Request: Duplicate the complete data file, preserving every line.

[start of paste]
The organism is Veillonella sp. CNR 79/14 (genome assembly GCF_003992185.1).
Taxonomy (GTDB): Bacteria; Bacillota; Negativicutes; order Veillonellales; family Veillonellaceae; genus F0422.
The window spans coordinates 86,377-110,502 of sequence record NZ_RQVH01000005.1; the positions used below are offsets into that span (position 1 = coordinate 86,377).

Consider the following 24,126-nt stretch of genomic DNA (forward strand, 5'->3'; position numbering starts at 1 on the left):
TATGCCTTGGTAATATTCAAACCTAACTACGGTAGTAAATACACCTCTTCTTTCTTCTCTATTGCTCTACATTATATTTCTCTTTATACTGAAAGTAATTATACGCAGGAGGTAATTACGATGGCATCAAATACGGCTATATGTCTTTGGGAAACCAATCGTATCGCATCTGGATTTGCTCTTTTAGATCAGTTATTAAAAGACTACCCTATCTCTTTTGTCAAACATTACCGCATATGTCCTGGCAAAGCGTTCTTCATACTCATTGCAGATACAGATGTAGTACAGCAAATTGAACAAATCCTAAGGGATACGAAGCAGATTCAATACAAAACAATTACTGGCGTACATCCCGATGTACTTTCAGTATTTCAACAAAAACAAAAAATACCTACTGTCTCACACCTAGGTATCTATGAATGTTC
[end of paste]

The organism is Veillonella sp. CNR 79/14 (genome assembly GCF_003992185.1).
Taxonomy (GTDB): Bacteria; Bacillota; Negativicutes; order Veillonellales; family Veillonellaceae; genus F0422.
The window spans coordinates 86,377-110,502 of sequence record NZ_RQVH01000005.1; the positions used below are offsets into that span (position 1 = coordinate 86,377).

Consider the following 24,126-nt stretch of genomic DNA (forward strand, 5'->3'; position numbering starts at 1 on the left):
TATGCCTTGGTAATATTCAAACCTAACTACGGTAGTAAATACACCTCTTCTTTCTTCTCTATTGCTCTACATTATATTTCTCTTTATACTGAAAGTAATTATACGCAGGAGGTAATTACGATGGCATCAAATACGGCTATATGTCTTTGGGAAACCAATCGTATCGCATCTGGATTTGCTCTTTTAGATCAGTTATTAAAAGACTACCCTATCTCTTTTGTCAAACATTACCGCATATGTCCTGGCAAAGCGTTCTTCATACTCATTGCAGATACAGATGTAGTACAGCAAATTGAACAAATCCTAAGGGATACGAAGCAGATTCAATACAAAACAATTACTGGCGTACATCCCGATGTACTTTCAGTATTTCAACAAAAACAAAAAATACCTACTGTCTCACACCTAGGTATCTATGAATGTTC